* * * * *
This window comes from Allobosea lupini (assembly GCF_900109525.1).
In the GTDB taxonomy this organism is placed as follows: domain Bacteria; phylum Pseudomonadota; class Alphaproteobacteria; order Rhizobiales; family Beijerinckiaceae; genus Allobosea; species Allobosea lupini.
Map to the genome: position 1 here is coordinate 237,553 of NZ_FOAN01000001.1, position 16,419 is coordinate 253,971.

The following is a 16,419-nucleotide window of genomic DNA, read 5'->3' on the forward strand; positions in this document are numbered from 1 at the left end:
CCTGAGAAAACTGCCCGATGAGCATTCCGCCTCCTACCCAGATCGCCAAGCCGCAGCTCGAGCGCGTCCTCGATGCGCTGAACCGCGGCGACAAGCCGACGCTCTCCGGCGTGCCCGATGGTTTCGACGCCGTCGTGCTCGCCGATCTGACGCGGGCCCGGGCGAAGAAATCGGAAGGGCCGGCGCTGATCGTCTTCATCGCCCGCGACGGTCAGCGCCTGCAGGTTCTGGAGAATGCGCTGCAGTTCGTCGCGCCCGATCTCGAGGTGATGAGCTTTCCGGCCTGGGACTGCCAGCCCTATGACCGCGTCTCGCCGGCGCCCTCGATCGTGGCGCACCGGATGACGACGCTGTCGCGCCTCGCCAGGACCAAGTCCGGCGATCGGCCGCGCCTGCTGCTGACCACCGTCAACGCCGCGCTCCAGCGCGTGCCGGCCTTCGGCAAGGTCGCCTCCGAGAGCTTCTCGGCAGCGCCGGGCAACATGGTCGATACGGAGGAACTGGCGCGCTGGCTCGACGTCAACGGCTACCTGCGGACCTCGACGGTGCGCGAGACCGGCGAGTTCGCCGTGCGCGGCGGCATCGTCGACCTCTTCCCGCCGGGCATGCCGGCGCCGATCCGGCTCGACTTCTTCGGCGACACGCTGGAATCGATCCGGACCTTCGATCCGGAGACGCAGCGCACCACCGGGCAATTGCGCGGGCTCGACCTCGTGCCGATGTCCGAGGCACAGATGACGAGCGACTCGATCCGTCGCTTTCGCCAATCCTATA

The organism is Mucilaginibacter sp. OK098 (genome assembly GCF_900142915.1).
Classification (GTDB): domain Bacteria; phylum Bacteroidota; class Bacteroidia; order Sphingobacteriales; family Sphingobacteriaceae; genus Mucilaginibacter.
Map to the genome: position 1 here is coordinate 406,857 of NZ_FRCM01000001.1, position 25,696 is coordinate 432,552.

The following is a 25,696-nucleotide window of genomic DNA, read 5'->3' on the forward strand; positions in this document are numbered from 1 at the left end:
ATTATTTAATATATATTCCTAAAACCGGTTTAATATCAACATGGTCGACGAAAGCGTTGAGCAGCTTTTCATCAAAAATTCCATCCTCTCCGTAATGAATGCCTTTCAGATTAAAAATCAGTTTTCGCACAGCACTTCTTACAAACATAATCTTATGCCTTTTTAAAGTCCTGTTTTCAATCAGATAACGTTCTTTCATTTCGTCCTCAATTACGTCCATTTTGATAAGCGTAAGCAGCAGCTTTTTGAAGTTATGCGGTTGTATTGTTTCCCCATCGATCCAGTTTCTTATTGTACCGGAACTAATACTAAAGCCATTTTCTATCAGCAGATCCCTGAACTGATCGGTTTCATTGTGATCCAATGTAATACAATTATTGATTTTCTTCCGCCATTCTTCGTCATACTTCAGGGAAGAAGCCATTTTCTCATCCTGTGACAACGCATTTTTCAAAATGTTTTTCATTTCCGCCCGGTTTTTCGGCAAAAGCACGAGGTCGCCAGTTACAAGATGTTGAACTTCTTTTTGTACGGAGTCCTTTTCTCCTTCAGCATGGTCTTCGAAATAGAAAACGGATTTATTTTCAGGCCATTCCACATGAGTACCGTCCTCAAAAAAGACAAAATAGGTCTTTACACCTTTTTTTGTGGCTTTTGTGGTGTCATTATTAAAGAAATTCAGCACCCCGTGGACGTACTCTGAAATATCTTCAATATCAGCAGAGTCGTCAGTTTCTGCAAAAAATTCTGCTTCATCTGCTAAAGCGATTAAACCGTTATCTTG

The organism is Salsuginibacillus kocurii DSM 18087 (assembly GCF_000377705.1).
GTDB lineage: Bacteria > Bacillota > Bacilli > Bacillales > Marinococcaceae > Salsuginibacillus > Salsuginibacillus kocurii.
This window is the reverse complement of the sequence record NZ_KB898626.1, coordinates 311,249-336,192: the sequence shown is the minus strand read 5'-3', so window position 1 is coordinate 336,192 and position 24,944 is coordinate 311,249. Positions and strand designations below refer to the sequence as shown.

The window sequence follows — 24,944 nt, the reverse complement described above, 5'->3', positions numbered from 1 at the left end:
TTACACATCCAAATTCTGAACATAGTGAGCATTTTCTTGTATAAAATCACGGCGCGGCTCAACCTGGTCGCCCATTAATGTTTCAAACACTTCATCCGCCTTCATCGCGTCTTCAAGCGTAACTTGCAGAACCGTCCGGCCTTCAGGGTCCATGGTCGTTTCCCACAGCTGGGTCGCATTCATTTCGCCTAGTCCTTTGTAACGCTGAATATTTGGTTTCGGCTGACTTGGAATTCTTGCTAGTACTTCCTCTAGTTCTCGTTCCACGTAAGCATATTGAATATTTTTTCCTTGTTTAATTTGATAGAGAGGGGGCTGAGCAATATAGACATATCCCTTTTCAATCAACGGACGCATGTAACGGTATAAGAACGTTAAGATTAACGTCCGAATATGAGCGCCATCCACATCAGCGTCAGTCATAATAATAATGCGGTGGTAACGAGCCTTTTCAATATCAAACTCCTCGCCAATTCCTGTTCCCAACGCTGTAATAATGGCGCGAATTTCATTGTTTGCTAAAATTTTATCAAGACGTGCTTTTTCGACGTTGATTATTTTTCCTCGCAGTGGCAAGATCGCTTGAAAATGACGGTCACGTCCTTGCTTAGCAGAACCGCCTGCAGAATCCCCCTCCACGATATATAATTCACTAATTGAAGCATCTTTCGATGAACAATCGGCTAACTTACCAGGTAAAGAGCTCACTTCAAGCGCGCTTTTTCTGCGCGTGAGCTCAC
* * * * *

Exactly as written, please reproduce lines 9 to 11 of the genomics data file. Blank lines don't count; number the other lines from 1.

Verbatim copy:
The following is a 25,696-nucleotide window of genomic DNA, read 5'->3' on the forward strand; positions in this document are numbered from 1 at the left end:
ATTATTTAATATATATTCCTAAAACCGGTTTAATATCAACATGGTCGACGAAAGCGTTGAGCAGCTTTTCATCAAAAATTCCATCCTCTCCGTAATGAATGCCTTTCAGATTAAAAATCAGTTTTCGCACAGCACTTCTTACAAACATAATCTTATGCCTTTTTAAAGTCCTGTTTTCAATCAGATAACGTTCTTTCATTTCGTCCTCAATTACGTCCATTTTGATAAGCGTAAGCAGCAGCTTTTTGAAGTTATGCGGTTGTATTGTTTCCCCATCGATCCAGTTTCTTATTGTACCGGAACTAATACTAAAGCCATTTTCTATCAGCAGATCCCTGAACTGATCGGTTTCATTGTGATCCAATGTAATACAATTATTGATTTTCTTCCGCCATTCTTCGTCATACTTCAGGGAAGAAGCCATTTTCTCATCCTGTGACAACGCATTTTTCAAAATGTTTTTCATTTCCGCCCGGTTTTTCGGCAAAAGCACGAGGTCGCCAGTTACAAGATGTTGAACTTCTTTTTGTACGGAGTCCTTTTCTCCTTCAGCATGGTCTTCGAAATAGAAAACGGATTTATTTTCAGGCCATTCCACATGAGTACCGTCCTCAAAAAAGACAAAATAGGTCTTTACACCTTTTTTTGTGGCTTTTGTGGTGTCATTATTAAAGAAATTCAGCACCCCGTGGACGTACTCTGAAATATCTTCAATATCAGCAGAGTCGTCAGTTTCTGCAAAAAATTCTGCTTCATCTGCTAAAGCGATTAAACCGTTATCTTG

The organism is Salsuginibacillus kocurii DSM 18087 (assembly GCF_000377705.1).